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Home » Definition and Explanation of Economics » Economics as a Science of Scarcity and Choice


Economics as a Science of Scarcity and Choice:


Robbins Definition of Economics:

Marshall’s definition of economics remained an article of faith with all economists from 1830 to 1932. However, with the publication of Robbins book 'Nature and Significance of Economic Science' (1932), there developed a fresh controversy in regard to the definition of economics. Lionel Robbins, after criticizing the definitions given by the Classical and Neo-classical economists, gave his own definition of Economics. According to him:


Firstly, the definition of Economics given by him is superior to that of others because it does not contain any reference of the term material or welfare. Secondly, it applies as much to the case of an isolated individual as to the complicated net working of society. Thirdly, it raises the status of Economics to that of Science. Fourthly, it makes Economics a positive science which deals only with facts, It forbids the economists to pass any value judgment of what is good or bad, right or wrong, etc.


Lionel Robbins claiming his definition Economics precise, scientific and superior, defines Economics book ‘Nature and Significance of Economics Science' (Published in 1932):


"A science which studies human behavior as a relationship between ends and scarce means which have alternative uses".


This definition is based on the following five pillars:


Main Pillars of Robbins's Definition:


(i) The Human wants or ends are unlimited: Human wants referred to as ends by Robbins are unlimited. They increase in quantity and quality over a period of time. They vary among individuals and overtime for the same individual. It is not possible to find a person who will say that his wants for goods and services have been completely satisfied. This is because of the fact that when one want is satisfied, it is replaced by another and there is then no end to it.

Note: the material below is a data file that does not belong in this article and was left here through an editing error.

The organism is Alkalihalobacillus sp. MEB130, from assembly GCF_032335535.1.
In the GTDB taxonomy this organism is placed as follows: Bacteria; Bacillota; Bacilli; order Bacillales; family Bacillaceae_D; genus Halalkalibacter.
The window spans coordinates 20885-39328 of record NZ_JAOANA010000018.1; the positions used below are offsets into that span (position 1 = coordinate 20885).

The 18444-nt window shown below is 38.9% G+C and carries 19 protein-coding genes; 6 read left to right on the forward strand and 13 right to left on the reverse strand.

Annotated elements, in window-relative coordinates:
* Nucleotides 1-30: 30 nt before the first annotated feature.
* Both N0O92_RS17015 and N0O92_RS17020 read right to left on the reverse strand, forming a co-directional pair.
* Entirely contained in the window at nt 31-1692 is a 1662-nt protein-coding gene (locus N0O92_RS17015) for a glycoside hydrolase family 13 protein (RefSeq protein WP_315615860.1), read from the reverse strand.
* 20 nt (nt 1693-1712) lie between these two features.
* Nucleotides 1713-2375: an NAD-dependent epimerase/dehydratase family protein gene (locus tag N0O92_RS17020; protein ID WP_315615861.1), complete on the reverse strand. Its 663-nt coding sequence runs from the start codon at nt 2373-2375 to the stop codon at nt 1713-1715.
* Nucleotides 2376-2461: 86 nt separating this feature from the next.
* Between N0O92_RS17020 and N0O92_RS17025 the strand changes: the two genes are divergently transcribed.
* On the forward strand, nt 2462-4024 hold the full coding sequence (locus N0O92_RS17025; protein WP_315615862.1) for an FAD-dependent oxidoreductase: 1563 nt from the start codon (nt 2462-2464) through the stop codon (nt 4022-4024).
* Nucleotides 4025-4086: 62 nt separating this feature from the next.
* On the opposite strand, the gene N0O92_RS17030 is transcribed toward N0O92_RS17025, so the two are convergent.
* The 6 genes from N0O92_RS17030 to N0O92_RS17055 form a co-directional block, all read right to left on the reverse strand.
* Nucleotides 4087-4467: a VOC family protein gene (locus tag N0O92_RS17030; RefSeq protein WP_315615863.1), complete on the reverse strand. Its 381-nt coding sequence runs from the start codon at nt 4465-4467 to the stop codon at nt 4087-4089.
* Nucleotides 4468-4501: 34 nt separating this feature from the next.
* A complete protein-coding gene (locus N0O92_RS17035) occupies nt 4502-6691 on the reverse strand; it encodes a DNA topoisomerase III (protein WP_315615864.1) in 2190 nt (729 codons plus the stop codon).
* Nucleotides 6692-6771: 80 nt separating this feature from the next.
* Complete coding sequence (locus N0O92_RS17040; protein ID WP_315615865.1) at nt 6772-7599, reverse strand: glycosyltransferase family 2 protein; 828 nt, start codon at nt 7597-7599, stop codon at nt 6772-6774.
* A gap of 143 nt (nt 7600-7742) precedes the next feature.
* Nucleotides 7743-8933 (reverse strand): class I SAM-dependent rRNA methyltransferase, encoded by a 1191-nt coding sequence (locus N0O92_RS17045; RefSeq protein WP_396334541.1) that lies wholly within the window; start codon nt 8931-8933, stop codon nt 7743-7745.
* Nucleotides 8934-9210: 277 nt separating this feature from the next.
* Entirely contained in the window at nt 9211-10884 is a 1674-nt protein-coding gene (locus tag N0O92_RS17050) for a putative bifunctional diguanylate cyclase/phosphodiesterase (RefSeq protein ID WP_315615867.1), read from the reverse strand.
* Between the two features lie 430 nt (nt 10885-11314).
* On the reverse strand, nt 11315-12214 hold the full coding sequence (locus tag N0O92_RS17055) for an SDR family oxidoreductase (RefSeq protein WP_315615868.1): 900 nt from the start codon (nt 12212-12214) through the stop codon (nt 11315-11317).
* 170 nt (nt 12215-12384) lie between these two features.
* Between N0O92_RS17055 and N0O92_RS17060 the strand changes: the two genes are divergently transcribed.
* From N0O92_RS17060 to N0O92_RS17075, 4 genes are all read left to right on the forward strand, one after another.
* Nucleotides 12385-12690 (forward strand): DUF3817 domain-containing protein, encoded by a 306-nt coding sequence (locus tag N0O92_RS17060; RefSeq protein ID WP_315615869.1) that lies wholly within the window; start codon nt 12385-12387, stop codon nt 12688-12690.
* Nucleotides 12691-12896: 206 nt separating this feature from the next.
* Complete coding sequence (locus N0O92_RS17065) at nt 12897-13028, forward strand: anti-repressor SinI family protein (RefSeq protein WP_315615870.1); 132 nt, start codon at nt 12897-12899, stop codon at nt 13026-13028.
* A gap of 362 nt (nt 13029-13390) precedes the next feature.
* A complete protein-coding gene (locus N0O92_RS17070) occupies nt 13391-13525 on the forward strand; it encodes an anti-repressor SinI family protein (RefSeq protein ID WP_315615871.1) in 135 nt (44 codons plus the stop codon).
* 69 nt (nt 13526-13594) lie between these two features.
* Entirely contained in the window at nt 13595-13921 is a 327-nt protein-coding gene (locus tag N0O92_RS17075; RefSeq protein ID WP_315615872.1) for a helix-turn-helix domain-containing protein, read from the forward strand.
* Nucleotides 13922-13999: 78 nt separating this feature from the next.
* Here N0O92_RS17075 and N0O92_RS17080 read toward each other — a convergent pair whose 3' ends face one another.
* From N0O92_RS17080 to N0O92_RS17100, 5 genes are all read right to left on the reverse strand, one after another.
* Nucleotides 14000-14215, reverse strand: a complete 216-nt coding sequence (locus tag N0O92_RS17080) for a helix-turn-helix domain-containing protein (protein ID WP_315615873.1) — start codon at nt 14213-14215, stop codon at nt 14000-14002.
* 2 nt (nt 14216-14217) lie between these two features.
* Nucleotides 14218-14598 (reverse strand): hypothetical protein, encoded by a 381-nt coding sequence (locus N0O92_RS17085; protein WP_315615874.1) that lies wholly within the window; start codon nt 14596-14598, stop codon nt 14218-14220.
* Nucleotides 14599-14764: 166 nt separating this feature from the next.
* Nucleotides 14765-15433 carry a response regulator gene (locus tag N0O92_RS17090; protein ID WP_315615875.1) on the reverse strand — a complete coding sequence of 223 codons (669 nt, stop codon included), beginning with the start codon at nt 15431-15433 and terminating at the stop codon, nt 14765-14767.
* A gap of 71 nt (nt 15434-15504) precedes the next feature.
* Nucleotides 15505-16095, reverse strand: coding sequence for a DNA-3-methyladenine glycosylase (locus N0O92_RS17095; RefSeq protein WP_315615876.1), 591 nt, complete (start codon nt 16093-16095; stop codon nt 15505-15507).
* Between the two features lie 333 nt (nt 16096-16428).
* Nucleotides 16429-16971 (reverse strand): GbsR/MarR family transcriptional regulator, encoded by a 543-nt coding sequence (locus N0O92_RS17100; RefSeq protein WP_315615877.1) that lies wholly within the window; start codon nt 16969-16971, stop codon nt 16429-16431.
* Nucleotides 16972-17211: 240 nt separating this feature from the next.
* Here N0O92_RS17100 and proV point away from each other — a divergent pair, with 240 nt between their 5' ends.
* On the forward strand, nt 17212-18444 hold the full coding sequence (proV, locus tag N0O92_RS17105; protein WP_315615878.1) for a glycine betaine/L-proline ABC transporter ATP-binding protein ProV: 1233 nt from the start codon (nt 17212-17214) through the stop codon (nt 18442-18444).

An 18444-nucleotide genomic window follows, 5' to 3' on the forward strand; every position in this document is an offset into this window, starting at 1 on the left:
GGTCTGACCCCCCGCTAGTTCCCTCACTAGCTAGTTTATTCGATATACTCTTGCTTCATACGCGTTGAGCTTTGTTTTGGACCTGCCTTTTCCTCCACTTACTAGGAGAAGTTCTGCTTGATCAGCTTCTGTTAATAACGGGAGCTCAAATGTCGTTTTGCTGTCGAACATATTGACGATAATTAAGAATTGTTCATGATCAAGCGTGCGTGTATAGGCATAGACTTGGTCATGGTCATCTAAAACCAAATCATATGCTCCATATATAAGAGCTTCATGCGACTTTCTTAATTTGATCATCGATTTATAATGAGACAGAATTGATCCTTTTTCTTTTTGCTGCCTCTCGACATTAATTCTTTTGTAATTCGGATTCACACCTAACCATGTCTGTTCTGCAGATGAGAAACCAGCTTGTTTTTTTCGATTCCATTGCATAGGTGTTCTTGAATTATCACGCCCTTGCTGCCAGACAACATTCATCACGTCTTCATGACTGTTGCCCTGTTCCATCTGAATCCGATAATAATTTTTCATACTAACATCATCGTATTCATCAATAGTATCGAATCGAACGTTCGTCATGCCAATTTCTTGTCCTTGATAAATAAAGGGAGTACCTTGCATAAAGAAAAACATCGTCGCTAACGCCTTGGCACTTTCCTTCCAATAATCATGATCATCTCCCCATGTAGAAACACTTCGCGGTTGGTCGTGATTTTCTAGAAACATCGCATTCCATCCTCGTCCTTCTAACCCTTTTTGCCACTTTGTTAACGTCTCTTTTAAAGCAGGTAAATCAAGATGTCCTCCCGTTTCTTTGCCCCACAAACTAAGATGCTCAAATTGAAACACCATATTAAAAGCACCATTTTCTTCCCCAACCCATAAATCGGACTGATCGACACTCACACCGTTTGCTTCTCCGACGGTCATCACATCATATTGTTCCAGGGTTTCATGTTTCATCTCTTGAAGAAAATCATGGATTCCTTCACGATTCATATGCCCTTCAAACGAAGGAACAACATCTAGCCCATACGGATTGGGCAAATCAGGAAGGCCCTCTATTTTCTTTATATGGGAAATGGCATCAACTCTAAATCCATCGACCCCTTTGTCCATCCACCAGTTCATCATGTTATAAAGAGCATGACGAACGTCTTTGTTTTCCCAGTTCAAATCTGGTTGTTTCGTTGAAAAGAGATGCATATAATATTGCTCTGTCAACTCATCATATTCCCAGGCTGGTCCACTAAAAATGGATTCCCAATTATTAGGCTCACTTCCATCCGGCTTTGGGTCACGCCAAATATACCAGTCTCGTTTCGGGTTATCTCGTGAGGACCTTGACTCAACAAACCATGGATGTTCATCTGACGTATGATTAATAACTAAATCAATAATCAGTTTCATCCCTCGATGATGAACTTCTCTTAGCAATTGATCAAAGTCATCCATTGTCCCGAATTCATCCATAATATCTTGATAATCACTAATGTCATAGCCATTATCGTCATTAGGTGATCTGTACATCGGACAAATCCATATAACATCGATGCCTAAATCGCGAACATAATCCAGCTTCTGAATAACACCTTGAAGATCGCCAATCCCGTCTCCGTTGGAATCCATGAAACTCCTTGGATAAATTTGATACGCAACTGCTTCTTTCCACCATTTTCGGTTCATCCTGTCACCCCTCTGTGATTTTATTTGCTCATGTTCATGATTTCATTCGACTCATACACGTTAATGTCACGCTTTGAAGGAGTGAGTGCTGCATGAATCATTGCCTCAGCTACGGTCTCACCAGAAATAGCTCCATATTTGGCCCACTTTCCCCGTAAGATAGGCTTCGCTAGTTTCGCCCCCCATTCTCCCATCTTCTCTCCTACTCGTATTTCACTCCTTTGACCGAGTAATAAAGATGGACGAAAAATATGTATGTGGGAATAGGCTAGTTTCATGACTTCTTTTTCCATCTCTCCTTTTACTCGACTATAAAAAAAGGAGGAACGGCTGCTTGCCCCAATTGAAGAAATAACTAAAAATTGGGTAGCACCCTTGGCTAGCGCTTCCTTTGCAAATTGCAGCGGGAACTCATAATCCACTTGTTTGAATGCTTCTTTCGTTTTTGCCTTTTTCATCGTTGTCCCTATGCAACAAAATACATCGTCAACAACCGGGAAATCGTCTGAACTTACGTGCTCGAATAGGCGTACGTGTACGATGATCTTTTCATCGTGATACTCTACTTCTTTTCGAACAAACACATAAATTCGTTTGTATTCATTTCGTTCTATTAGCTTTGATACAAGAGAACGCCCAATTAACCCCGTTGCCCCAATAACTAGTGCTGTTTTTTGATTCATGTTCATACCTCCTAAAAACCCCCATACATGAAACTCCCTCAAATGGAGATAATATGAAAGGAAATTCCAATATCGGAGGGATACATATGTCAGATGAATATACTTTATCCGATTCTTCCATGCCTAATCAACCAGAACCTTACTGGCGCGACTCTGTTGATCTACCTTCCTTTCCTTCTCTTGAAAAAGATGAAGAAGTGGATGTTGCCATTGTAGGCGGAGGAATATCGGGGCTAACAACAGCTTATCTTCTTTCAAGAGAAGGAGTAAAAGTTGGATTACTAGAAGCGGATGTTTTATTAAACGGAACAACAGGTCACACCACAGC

(ii) The ends or wants vary in importance: The ends or wants are of varying importance. They are ranked in order of importance as: (a) necessaries (b) comforts and (c) luxuries. Man generally satisfies his urgent wants first and less urgent afterwards in order of their importance.

(iii) Scarcity of resources: Resources are the inputs used in the production of things which we need. The resources (Land, labor, capital and entrepreneurship) at the disposal of man are scarce. They are not found in as much quantity as we need them. Scarcity means that we do not and cannot have enough income or wealth to satisfy our every desire. Scarcity exists because human wants always exceed what can be produced with limited resources and time that Nature makes available to man at any one time. Scarcity is a fact of life. It occurs among the poor and among the rich. The richest person on earth faces scarcity because he too cannot satisfy all his wants with the limited time available to him.